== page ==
Rohingya have long faced persecution and discrimination in Buddhist-majority Myanmar, where the government denies them citizenship and considers them illegal immigrants. Extremist Buddhist monks in Sri Lanka have ties with their counterparts in Myanmar and monks in both countries have been accused of leading attacks on minority Muslims.

Bangladesh leader visits Rohingya refugees, assures help

September 12, 2017

UKHIYA, Bangladesh (AP) — The Bangladeshi prime minister on Tuesday visited a struggling refugee camp that has absorbed some of the hundreds of thousands of Rohingya who fled recent violence in Myanmar — a crisis she said left her speechless.

Prime Minister Sheikh Hasina demanded that Myanmar “take steps to take their nationals back,” and assured temporary aid until that happened. “We will not tolerate injustice,” she said at a rally at the Kutupalong refugee camp, near the border town of Ukhiya in Cox’s Bazar district.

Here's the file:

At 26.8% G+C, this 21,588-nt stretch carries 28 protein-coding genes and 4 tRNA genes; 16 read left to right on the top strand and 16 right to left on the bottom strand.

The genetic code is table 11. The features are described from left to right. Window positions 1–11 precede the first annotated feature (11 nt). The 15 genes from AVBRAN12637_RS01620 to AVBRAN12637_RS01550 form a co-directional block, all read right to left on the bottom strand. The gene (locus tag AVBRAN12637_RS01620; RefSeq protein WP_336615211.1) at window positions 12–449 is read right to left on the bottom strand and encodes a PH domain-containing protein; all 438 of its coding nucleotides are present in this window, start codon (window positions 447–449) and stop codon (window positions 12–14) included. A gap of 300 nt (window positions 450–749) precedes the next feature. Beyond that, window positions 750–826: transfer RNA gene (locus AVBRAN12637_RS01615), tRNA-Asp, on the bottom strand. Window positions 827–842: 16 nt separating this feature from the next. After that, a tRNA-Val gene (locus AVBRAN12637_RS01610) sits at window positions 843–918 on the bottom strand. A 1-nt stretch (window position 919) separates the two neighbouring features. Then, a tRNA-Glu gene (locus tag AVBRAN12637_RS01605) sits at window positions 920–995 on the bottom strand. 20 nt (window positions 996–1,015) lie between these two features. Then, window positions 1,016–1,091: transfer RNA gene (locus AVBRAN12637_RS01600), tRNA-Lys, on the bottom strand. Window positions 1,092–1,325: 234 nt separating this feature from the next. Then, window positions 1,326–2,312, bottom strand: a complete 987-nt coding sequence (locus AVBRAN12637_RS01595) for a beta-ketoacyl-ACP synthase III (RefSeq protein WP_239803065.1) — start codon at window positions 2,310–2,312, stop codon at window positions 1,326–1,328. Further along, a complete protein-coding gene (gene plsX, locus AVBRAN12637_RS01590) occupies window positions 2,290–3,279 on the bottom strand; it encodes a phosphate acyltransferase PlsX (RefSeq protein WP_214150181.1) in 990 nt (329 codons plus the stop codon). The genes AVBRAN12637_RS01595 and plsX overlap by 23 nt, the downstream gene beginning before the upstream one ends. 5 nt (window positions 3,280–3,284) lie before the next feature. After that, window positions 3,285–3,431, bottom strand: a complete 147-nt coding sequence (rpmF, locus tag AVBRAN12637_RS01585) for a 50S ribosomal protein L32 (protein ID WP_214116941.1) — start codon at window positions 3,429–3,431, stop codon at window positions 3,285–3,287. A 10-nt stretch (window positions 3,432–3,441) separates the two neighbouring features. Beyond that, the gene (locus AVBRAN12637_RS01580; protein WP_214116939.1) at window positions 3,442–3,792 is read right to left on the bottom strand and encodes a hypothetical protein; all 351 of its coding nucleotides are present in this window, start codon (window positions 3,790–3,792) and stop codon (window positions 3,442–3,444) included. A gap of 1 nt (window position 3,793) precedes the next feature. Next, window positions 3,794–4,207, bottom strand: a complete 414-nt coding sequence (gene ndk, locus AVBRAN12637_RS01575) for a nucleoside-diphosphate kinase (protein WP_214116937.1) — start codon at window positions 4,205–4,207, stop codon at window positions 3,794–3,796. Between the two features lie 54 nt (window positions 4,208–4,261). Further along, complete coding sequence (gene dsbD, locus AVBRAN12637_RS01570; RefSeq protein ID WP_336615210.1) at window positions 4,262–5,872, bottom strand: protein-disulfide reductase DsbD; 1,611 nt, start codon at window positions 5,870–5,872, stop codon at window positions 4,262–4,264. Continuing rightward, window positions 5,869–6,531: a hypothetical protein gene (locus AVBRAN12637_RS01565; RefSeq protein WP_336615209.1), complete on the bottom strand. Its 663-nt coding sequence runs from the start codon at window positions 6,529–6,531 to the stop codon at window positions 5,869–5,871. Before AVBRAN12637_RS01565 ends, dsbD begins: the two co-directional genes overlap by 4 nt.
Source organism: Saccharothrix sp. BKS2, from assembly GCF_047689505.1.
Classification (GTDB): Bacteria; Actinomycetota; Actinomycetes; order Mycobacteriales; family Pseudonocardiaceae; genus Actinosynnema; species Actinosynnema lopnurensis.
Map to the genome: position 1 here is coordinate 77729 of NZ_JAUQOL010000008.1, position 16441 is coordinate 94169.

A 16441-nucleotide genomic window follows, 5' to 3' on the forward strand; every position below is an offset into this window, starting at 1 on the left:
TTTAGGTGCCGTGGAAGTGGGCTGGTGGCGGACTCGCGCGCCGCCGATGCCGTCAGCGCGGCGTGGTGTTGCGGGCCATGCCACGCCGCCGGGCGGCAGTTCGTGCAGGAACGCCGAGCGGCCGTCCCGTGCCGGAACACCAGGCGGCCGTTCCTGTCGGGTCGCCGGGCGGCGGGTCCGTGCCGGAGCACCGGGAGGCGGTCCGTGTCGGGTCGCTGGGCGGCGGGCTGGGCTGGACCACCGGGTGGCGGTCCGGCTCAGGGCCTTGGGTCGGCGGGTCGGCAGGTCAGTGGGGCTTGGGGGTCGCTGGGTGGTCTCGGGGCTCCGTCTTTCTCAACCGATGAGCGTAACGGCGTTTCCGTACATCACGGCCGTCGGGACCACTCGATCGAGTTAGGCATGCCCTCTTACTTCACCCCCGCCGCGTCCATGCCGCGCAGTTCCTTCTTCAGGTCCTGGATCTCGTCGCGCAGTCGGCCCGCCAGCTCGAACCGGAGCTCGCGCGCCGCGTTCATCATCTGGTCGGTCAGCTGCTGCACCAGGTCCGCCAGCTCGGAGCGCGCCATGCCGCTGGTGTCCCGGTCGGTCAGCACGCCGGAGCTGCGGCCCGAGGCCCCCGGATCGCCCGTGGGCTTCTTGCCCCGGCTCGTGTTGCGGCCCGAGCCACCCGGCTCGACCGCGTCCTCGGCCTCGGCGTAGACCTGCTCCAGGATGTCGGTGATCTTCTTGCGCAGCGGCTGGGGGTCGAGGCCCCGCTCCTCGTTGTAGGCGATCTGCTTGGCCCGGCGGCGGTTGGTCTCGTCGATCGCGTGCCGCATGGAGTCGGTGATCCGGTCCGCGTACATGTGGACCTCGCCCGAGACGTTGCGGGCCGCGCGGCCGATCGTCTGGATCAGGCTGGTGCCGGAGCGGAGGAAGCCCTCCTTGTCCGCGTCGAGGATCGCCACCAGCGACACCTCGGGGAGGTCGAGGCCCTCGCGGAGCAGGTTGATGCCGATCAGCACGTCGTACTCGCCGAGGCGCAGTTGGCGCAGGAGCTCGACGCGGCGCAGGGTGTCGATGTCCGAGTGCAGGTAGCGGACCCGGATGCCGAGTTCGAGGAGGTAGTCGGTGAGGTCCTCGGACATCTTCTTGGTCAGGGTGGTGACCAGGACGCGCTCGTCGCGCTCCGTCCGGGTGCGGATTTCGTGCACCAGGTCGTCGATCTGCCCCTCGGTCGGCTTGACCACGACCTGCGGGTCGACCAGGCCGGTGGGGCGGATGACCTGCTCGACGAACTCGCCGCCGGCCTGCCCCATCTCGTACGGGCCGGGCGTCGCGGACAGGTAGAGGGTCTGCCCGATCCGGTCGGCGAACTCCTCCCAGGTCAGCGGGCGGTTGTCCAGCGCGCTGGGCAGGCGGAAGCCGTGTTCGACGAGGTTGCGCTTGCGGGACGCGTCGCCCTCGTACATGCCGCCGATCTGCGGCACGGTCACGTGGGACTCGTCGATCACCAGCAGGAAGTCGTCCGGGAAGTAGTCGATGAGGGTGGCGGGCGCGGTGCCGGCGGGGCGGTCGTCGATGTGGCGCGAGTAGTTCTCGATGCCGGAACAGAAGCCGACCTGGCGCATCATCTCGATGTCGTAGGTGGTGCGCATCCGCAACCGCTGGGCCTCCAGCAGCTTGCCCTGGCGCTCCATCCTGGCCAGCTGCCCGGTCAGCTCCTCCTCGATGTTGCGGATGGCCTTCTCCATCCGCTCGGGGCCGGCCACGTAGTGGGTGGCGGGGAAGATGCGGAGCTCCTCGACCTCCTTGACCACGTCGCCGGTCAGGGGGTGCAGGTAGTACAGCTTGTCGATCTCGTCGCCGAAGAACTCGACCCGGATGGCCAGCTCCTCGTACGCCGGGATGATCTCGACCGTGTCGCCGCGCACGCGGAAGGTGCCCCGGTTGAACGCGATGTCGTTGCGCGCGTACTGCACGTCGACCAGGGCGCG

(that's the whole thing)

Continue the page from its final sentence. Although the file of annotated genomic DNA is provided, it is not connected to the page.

On Monday night, she lambasted Buddhist-majority Myanmar for “atrocities” that she said had reached a level beyond description, telling lawmakers she had “no words to condemn Myanmar” and noting that Bangladesh had long been protesting the persecution of Rohingya Muslims.

At least 313,000 Rohingya have flooded into Bangladesh since Aug. 25, when Rohingya insurgents attacked police posts, prompting Myanmar’s military to retaliate with what it called “clearance operations” to root out the rebels.